Tuhoe deal puts bitter grievances to rest
After more than 100 years of broken promises, Tuhoe people have greeted news of a deal wresting the pristine Te Urewera National Park out of Crown ownership with disbelief.
"I think it's because of generations of disappointment, betrayal, raised expectation, and backflips by the Crown," negotiator Tamati Kruger said after yesterday's ground-breaking deal.
"People were saying to themselves - ‘Is this true?' "
The deal includes a $170 million cash settlement, ranking it alongside the "big two" Treaty settlements agreed by Tainui and Ngai Tahu in the 1990s.
Treaty Negotiations Minister Chris Finlayson acknowledged yesterday Tuhoe's claim as one of the most "serious set of grievances in the nation's history".
In 2010, Tuhoe believed the Crown was poised to hand over ownership of Te Urewera National Park after negotiations with the National Government. Its hopes were dashed again after Prime Minister John Key told them it would be a "bridge too far".
But under a compromise announced yesterday, the Crown will relinquish ownership of the park, which will instead be set up as a separate legal identity, governed by a board comprising Crown and Ngai Tuhoe nominees.
After a five-year review, Tuhoe hope that full control will be handed over to them.
The deal also includes a historical account and Crown apology, and Mana Motuhake, or self-government, redress - including a target of Tuhoe control over the delivery of government and iwi services to its communities and people over time.
The deal excludes Lake Waikaremoana. Maori ownership of the lake bed has already been recognised by the courts.
Urewera will effectively lose its status as a national park, though the Government says the main provisions of the National Parks Act will be incorporated in legislation.
Mr Kruger said it would be a hugely significant day for Tuhoe once the deed of settlement was signed. It would put Tuhoe back in control of its own land.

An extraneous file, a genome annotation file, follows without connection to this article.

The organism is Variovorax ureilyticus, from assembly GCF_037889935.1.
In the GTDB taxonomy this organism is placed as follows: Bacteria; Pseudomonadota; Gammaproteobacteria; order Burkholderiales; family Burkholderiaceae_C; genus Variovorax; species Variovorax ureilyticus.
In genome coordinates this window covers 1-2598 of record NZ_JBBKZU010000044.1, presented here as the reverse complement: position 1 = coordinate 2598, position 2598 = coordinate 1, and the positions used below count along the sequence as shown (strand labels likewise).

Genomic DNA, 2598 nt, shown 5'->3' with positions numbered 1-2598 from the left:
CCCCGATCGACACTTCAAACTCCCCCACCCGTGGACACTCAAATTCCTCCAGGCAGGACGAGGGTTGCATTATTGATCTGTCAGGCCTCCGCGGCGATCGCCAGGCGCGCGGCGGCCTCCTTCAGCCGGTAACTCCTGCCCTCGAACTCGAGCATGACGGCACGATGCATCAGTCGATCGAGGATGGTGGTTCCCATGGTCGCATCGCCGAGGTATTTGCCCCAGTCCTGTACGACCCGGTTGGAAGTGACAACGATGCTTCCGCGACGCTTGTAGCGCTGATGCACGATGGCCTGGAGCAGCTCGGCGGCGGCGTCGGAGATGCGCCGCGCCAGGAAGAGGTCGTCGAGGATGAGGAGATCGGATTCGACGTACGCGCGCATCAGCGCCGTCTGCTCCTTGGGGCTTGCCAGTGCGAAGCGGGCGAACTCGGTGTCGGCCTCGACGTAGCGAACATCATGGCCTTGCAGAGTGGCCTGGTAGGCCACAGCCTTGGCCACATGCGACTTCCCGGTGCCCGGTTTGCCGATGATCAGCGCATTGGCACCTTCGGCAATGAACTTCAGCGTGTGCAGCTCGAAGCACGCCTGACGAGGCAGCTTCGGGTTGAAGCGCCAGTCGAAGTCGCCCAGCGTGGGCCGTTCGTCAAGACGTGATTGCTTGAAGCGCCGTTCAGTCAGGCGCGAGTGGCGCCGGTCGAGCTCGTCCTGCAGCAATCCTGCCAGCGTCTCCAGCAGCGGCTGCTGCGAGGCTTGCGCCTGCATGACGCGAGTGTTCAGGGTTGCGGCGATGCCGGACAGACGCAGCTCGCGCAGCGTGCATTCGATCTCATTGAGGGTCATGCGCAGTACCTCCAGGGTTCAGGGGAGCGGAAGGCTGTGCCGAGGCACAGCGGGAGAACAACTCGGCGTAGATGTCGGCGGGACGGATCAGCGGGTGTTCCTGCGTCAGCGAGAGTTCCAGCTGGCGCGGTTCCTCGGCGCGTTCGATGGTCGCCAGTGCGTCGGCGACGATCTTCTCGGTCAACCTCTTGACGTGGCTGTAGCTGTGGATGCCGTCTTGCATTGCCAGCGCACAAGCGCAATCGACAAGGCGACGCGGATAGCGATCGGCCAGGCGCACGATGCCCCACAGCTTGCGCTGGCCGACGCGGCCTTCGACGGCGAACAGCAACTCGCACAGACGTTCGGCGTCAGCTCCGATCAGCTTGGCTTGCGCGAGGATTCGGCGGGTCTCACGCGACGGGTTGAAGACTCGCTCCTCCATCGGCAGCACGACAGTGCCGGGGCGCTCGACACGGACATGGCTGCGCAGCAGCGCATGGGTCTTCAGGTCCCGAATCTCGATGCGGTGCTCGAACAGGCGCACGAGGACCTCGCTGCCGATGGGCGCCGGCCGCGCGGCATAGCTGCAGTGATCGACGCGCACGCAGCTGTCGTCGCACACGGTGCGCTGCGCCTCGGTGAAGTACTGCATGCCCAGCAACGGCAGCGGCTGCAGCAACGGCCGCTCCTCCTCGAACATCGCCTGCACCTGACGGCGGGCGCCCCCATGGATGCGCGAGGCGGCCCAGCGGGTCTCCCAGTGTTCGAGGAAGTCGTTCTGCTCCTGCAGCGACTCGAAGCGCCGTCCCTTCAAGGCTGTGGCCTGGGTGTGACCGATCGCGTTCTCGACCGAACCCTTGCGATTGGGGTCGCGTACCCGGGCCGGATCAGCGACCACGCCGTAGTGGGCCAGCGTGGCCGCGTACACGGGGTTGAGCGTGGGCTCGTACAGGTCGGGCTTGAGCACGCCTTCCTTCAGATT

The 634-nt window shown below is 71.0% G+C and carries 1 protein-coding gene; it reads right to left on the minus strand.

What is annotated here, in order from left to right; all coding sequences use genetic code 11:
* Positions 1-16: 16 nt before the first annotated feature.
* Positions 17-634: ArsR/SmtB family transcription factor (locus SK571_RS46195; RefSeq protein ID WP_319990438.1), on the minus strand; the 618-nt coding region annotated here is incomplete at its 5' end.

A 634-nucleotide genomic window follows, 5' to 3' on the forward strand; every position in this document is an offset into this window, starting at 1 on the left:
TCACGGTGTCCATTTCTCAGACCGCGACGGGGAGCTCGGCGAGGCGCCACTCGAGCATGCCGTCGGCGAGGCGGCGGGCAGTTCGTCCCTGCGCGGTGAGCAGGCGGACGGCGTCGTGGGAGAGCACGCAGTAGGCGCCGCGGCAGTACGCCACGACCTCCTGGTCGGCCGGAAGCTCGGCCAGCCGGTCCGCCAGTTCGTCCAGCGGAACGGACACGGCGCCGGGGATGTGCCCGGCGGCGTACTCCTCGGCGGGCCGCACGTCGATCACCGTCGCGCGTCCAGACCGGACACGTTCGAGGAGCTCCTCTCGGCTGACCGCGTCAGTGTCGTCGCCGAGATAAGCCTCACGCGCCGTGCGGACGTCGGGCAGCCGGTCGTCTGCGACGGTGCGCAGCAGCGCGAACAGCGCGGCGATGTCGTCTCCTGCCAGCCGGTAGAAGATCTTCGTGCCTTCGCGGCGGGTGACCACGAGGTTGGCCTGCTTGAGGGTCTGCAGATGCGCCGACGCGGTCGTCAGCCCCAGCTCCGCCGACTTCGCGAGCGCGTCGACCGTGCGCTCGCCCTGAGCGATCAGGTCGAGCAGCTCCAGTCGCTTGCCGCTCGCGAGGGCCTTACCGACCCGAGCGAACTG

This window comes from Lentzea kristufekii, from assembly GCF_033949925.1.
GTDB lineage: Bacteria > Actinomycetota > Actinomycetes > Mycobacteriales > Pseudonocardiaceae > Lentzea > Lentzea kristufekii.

The deal promises continued public access, and Mr Kruger said Tuhoe's preference was not to charge visitors.
But he acknowledged there may be suspicion about what handing over control might mean.
"There is no precedent or model elsewhere for it; that may account for some of the tentativeness from some quarters . . ."
Ngai Tuhoe did not sign the Treaty of Waitangi and remained in full control of its customary lands until 1865 when the Crown confiscated much of it.
War broke out after the confiscations and the Crown has since acknowledged it used scorched earth tactics, executed unarmed prisoners and killed non-combatants in what one Crown official at the time described as "extermination".
In 1870, Tuhoe were forced out of Te Urewera and detained at Te Putere, suffering widespread starvation and loss of life.
In 1896 Parliament enacted the Urewera District Native Reserve Act providing for local self government over a 656,000 acre Urewera Reserve, but this was never honoured.
In subsequent years the tribe suffered significant loss of land due to Crown tactics.
In 1916, 70 armed police arrested Tuhoe prophet Rua Kenana and two Tuhoe men were killed during the arrest.
In 1954 the Crown established Te Urewera National Park, which included most of Ngai Tuhoe's traditional lands, without consulting Tuhoe.
Source: Office of Treaty Negotiations Minister